The central premise behind federal laws prohibiting insider trading laws is to uphold the public integrity of the financial markets. To make a rough analogy, it's the difference between placing your bet at the roulette table of Bellagio compared to the one in the back alley at the traveling carnival. While the odds of winning are never in your favor at either location, there is an extremely high degree of confidence that when you win in Vegas, you will be paid. The confidence in the regulation of the casino industry attracts money. People will still play when they know that they're at an advertised disadvantage - that's the challenge and the reward of the game.
Nobody expects Main Street to match the sophistication level of Wall Street when it comes to understanding capital markets. The investor who spends a few hours a week tracking stocks, on average, will know less than the professional traders who study the markets 100 hours a week. People expect the financial service industry to outperform the general public. The general principle, however, is that the same information is open and available to all of us - they just have more time and expertise to read, digest, understand, and analyze it.
The focus of many high profile insider trading investigations happens in aberrations of the market. When a stock collapses and everybody loses money, the person that managed to avoid a tremendous financial loss is immediately suspect. The Japanese having a saying for this phenomenon that can be traced back to Confucius: "The tallest blade of grass is the first to be cut."
Martha Stewart's troubles began when her friend Sam Waksal confided in her that ImClone’s cancer drug had been rejected by the Food and Drug Administration. Before this information was made public, Martha Stewart had her broker sell her 4000 shares. She avoided the financial loss, but immediately raises suspicion on why she sold her shares when nobody else did.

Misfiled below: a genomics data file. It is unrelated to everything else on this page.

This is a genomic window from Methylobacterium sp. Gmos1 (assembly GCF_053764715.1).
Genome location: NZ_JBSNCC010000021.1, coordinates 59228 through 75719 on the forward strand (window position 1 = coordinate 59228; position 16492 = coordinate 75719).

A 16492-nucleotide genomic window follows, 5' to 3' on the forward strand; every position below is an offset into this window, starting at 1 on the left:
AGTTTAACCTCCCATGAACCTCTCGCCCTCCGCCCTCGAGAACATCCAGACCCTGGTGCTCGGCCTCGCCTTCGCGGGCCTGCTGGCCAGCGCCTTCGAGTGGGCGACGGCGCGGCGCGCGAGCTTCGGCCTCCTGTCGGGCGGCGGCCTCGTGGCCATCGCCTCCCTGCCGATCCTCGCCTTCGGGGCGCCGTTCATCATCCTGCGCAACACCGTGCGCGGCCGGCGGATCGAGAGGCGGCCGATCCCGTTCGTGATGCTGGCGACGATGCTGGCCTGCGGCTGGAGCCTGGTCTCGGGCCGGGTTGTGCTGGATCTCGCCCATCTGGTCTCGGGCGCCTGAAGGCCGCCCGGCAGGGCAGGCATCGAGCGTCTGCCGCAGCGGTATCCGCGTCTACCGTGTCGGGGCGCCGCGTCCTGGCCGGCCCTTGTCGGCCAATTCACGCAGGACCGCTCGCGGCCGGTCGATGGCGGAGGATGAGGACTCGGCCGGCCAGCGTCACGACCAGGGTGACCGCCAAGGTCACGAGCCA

Mark Cuban is under investigation for selling 600,000 shares of Mamma.com hours after allegedly being tipped him off by company insiders that the stock price was going to drop the next day. He avoided more than $750,000 in losses, but again, he attracted the attention of the SEC who wanted to know what information formed the basis of his decision to sell when nobody else in the market took the same action he did. It has been reported that his defense will be that he stated to a Mamma.com officer that his intention was to sell during the same phone conversation during which he allegedly received the insider information.
The crime of insider trading occurs when a person avoids a loss or makes a profit based upon material, non-public information. Section 10(b) of the 1934 Securities Act and SEC Rule 10b-5 are the most significant statutes governing securities fraud. Rule 10b-5 lists the basic elements of the offense:
It shall be unlawful for any person, directly or indirectly, by the use of any means or instrumentality of interstate commerce, or of the mails or of any facility of any national securities exchange,
(a) To employ any device, scheme, or artifice to defraud,
(b) To make any untrue statement of a material fact or to omit to state a material fact necessary in order to make the statements made, in the light of the circumstances under which they were made, not misleading, or
(c) To engage in any act, practice, or course of business which operates or would operate as a fraud or deceit upon any person, in connection with the purchase or sale of any security.
Previously the person had to have a duty or obligation of confidentiality in order to be liable for insider trading, but this legal distinction is becoming irrelevant as people can be held liable under the theory of misappropriation. SEC rule 10b5-1 clarifies the ambiguities that hampered insider trading prosecutions in the past: